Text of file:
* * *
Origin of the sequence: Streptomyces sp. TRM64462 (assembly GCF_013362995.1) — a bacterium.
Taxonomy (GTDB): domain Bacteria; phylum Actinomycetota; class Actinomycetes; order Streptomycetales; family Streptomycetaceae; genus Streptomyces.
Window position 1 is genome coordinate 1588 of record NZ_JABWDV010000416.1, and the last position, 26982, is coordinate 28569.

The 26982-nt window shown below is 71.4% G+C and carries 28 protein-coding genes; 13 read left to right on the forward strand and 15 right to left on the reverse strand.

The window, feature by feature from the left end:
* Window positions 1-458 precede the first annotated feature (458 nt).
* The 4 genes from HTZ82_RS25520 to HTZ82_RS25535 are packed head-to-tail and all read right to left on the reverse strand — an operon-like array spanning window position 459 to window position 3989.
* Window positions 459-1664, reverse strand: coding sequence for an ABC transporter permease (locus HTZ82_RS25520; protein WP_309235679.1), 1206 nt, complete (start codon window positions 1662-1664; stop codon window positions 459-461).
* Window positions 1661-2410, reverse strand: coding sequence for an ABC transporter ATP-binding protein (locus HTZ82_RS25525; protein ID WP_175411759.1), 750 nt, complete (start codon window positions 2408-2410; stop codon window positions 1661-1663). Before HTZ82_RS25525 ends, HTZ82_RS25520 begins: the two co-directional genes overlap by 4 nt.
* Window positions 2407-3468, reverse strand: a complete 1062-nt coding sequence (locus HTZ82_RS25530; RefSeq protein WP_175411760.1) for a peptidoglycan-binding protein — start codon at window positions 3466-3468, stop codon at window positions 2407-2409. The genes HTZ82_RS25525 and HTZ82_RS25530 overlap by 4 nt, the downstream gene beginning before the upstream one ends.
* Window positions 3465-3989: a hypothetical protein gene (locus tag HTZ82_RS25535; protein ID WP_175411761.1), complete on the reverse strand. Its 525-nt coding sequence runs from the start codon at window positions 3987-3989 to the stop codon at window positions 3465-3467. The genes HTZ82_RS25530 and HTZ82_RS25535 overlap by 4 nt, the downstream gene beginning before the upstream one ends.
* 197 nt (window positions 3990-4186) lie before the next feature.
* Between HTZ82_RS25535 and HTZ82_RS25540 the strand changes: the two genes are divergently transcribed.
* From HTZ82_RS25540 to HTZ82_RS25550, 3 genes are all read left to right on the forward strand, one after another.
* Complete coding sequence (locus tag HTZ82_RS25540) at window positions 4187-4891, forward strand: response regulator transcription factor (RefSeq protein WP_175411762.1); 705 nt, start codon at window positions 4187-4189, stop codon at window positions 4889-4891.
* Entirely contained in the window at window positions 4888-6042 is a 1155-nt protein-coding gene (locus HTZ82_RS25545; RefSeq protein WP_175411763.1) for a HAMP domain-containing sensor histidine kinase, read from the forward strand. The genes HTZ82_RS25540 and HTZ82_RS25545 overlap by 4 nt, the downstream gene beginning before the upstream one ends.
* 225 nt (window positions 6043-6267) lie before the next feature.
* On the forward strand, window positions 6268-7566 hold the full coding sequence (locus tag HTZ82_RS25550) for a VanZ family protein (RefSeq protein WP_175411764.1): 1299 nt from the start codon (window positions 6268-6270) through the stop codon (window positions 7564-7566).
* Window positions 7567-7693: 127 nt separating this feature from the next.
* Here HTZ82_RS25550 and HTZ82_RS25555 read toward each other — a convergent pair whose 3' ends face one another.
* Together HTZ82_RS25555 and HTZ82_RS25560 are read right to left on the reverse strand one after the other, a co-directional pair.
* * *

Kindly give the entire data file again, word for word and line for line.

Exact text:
Origin of the sequence: Streptomyces sp. TRM64462 (assembly GCF_013362995.1) — a bacterium.
Taxonomy (GTDB): domain Bacteria; phylum Actinomycetota; class Actinomycetes; order Streptomycetales; family Streptomycetaceae; genus Streptomyces.
Window position 1 is genome coordinate 1588 of record NZ_JABWDV010000416.1, and the last position, 26982, is coordinate 28569.

The 26982-nt window shown below is 71.4% G+C and carries 28 protein-coding genes; 13 read left to right on the forward strand and 15 right to left on the reverse strand.

The window, feature by feature from the left end:
* Window positions 1-458 precede the first annotated feature (458 nt).
* The 4 genes from HTZ82_RS25520 to HTZ82_RS25535 are packed head-to-tail and all read right to left on the reverse strand — an operon-like array spanning window position 459 to window position 3989.
* Window positions 459-1664, reverse strand: coding sequence for an ABC transporter permease (locus HTZ82_RS25520; protein WP_309235679.1), 1206 nt, complete (start codon window positions 1662-1664; stop codon window positions 459-461).
* Window positions 1661-2410, reverse strand: coding sequence for an ABC transporter ATP-binding protein (locus HTZ82_RS25525; protein ID WP_175411759.1), 750 nt, complete (start codon window positions 2408-2410; stop codon window positions 1661-1663). Before HTZ82_RS25525 ends, HTZ82_RS25520 begins: the two co-directional genes overlap by 4 nt.
* Window positions 2407-3468, reverse strand: a complete 1062-nt coding sequence (locus HTZ82_RS25530; RefSeq protein WP_175411760.1) for a peptidoglycan-binding protein — start codon at window positions 3466-3468, stop codon at window positions 2407-2409. The genes HTZ82_RS25525 and HTZ82_RS25530 overlap by 4 nt, the downstream gene beginning before the upstream one ends.
* Window positions 3465-3989: a hypothetical protein gene (locus tag HTZ82_RS25535; protein ID WP_175411761.1), complete on the reverse strand. Its 525-nt coding sequence runs from the start codon at window positions 3987-3989 to the stop codon at window positions 3465-3467. The genes HTZ82_RS25530 and HTZ82_RS25535 overlap by 4 nt, the downstream gene beginning before the upstream one ends.
* 197 nt (window positions 3990-4186) lie before the next feature.
* Between HTZ82_RS25535 and HTZ82_RS25540 the strand changes: the two genes are divergently transcribed.
* From HTZ82_RS25540 to HTZ82_RS25550, 3 genes are all read left to right on the forward strand, one after another.
* Complete coding sequence (locus tag HTZ82_RS25540) at window positions 4187-4891, forward strand: response regulator transcription factor (RefSeq protein WP_175411762.1); 705 nt, start codon at window positions 4187-4189, stop codon at window positions 4889-4891.
* Entirely contained in the window at window positions 4888-6042 is a 1155-nt protein-coding gene (locus HTZ82_RS25545; RefSeq protein WP_175411763.1) for a HAMP domain-containing sensor histidine kinase, read from the forward strand. The genes HTZ82_RS25540 and HTZ82_RS25545 overlap by 4 nt, the downstream gene beginning before the upstream one ends.
* 225 nt (window positions 6043-6267) lie before the next feature.
* On the forward strand, window positions 6268-7566 hold the full coding sequence (locus tag HTZ82_RS25550) for a VanZ family protein (RefSeq protein WP_175411764.1): 1299 nt from the start codon (window positions 6268-6270) through the stop codon (window positions 7564-7566).
* Window positions 7567-7693: 127 nt separating this feature from the next.
* Here HTZ82_RS25550 and HTZ82_RS25555 read toward each other — a convergent pair whose 3' ends face one another.
* Together HTZ82_RS25555 and HTZ82_RS25560 are read right to left on the reverse strand one after the other, a co-directional pair.